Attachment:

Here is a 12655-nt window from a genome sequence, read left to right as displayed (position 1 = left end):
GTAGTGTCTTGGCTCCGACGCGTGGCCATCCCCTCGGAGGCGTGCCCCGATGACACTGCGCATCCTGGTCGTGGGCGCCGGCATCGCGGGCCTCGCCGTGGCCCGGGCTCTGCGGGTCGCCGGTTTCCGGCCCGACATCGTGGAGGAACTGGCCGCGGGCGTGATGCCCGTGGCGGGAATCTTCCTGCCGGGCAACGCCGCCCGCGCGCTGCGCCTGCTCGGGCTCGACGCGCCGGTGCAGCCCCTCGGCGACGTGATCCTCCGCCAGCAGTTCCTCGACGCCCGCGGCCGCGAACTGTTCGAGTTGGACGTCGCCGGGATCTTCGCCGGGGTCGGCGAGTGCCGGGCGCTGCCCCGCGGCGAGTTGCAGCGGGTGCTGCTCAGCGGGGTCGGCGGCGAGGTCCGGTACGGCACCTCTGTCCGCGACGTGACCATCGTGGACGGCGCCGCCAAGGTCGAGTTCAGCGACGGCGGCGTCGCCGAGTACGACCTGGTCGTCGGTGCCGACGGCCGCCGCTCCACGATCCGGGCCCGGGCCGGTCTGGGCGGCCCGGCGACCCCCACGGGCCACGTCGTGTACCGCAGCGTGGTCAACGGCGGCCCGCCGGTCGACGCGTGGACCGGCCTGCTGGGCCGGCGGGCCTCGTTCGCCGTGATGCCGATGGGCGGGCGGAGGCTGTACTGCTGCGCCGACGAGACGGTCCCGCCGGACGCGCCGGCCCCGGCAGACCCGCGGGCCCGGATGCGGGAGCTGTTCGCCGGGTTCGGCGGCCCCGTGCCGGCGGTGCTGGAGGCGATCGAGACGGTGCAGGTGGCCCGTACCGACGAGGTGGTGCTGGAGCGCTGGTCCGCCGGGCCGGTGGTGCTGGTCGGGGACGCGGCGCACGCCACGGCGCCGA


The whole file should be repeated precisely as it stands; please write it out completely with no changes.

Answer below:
Here is a 12655-nt window from a genome sequence, read left to right as displayed (position 1 = left end):
GTAGTGTCTTGGCTCCGACGCGTGGCCATCCCCTCGGAGGCGTGCCCCGATGACACTGCGCATCCTGGTCGTGGGCGCCGGCATCGCGGGCCTCGCCGTGGCCCGGGCTCTGCGGGTCGCCGGTTTCCGGCCCGACATCGTGGAGGAACTGGCCGCGGGCGTGATGCCCGTGGCGGGAATCTTCCTGCCGGGCAACGCCGCCCGCGCGCTGCGCCTGCTCGGGCTCGACGCGCCGGTGCAGCCCCTCGGCGACGTGATCCTCCGCCAGCAGTTCCTCGACGCCCGCGGCCGCGAACTGTTCGAGTTGGACGTCGCCGGGATCTTCGCCGGGGTCGGCGAGTGCCGGGCGCTGCCCCGCGGCGAGTTGCAGCGGGTGCTGCTCAGCGGGGTCGGCGGCGAGGTCCGGTACGGCACCTCTGTCCGCGACGTGACCATCGTGGACGGCGCCGCCAAGGTCGAGTTCAGCGACGGCGGCGTCGCCGAGTACGACCTGGTCGTCGGTGCCGACGGCCGCCGCTCCACGATCCGGGCCCGGGCCGGTCTGGGCGGCCCGGCGACCCCCACGGGCCACGTCGTGTACCGCAGCGTGGTCAACGGCGGCCCGCCGGTCGACGCGTGGACCGGCCTGCTGGGCCGGCGGGCCTCGTTCGCCGTGATGCCGATGGGCGGGCGGAGGCTGTACTGCTGCGCCGACGAGACGGTCCCGCCGGACGCGCCGGCCCCGGCAGACCCGCGGGCCCGGATGCGGGAGCTGTTCGCCGGGTTCGGCGGCCCCGTGCCGGCGGTGCTGGAGGCGATCGAGACGGTGCAGGTGGCCCGTACCGACGAGGTGGTGCTGGAGCGCTGGTCCGCCGGGCCGGTGGTGCTGGTCGGGGACGCGGCGCACGCCACGGCGCCGA